The following year, the Niners were again contenders int he NFC. Kaepernick, who accounted for 25 touchdowns (21 passing, four rushing), led the team again to the NFC Championship game against the rival Seattle Seahawks, where he threw a jump ball to Michael Crabtree that was famously thwarted by Richard Sherman and intercepted to end the Niners repeat bid for a conference championship.
By 2014, the honeymoon began to wear off. Kaepernick, and the 49ers for that fact, were too inconsistent and finished 8-8 and out of the playoffs for the first time since 2010. The touchdowns were down. The interceptions were up. Turmoil was heavy as Jim Harbaugh left as coach to return to the University of Michigan. Whispers started among the Niner faithful that the league was starting to “figure” Kaepernick out. Others worried about his massive eight year, $126 million contract extension that he signed before the season and whether he was worth it.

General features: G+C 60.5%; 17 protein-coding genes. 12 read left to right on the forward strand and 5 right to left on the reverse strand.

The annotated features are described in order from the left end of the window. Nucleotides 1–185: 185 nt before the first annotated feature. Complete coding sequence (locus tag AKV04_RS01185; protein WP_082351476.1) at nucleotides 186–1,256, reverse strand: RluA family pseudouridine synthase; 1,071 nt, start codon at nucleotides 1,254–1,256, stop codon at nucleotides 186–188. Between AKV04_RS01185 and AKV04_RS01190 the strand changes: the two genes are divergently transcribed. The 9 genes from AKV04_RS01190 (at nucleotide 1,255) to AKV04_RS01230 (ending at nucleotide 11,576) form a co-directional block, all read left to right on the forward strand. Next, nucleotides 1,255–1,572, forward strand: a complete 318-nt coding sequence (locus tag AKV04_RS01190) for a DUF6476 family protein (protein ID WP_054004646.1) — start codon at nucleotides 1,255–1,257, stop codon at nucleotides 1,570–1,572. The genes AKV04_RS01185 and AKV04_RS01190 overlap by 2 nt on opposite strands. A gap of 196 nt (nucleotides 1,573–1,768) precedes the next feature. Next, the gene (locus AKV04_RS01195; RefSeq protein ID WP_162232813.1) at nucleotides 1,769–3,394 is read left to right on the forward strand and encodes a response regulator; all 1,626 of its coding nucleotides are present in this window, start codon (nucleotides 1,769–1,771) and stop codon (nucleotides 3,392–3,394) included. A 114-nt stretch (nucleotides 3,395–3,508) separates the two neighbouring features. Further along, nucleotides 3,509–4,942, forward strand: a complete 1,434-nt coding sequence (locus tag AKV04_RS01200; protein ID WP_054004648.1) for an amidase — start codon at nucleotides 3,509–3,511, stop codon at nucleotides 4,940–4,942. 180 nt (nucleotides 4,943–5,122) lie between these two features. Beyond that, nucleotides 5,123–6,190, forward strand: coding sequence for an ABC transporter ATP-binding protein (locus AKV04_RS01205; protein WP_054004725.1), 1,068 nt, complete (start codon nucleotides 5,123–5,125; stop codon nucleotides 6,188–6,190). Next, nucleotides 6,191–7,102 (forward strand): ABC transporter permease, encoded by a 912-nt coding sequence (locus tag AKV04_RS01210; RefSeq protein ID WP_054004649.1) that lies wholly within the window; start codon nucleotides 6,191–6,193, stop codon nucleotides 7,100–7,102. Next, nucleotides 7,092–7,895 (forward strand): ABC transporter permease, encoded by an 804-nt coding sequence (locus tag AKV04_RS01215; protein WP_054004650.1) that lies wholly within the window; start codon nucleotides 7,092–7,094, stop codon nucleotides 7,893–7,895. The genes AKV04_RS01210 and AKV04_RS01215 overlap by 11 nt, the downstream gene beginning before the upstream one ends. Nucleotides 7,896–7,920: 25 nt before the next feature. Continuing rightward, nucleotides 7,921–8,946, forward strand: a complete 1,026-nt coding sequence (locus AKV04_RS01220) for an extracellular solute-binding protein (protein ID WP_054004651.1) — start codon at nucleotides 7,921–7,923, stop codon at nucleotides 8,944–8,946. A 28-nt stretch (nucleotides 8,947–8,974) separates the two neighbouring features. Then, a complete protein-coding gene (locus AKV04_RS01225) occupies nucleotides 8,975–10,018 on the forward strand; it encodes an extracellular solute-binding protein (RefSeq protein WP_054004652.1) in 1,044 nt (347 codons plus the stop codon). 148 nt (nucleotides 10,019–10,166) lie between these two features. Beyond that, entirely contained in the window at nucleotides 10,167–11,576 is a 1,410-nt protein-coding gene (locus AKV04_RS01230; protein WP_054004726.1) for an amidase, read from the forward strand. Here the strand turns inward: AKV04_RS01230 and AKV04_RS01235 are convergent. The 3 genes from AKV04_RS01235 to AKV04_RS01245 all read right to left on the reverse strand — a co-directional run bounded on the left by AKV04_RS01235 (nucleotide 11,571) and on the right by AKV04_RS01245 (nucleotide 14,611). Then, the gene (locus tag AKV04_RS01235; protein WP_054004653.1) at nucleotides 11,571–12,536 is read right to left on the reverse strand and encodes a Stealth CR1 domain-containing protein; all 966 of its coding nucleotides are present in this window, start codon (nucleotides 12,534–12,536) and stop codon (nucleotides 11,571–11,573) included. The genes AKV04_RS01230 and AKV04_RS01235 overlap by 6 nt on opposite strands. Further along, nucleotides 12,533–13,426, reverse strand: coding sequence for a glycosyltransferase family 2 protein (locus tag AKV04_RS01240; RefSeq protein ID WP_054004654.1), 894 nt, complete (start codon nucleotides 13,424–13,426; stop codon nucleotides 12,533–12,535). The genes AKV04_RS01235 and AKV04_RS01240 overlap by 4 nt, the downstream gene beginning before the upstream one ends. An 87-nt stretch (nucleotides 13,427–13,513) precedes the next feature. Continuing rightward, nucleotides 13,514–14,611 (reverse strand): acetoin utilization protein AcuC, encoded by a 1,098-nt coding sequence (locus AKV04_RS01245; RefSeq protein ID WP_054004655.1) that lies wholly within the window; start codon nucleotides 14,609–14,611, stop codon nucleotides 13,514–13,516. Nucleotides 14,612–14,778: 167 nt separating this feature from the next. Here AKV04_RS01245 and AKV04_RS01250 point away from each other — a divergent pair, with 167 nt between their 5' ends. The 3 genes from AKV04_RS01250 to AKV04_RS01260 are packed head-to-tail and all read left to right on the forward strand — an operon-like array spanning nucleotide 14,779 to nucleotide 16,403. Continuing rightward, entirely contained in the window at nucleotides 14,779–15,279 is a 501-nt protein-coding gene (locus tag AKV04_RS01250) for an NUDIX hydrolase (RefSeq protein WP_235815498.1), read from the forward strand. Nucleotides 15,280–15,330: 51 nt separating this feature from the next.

Enter 2015: The Niners entered this season in disarray. Several players, including perennial All-Pro Patrick Willis, Pro Bowler Justin Smith and star linebacker Chris Borland, retired. Aldon Smith, while a talent on defense, was finally let go. Running a new offense under new coach Jim Tomsula (who was clearly in over his head as head coach), Kaepernick struggled with six touchdowns and five interceptions before being shelved for the season with a shoulder injury in Week 9 of a lost season. After the season, Tomsula was canned and Chip Kelly was hired with be the new head coach. There would be hope that Kaepernick, who could thrive in Chip Kelly’s fast paced, read-option based attack, would see a resurgence. All that changed last Friday when the national anthem played and he choose to stay seated.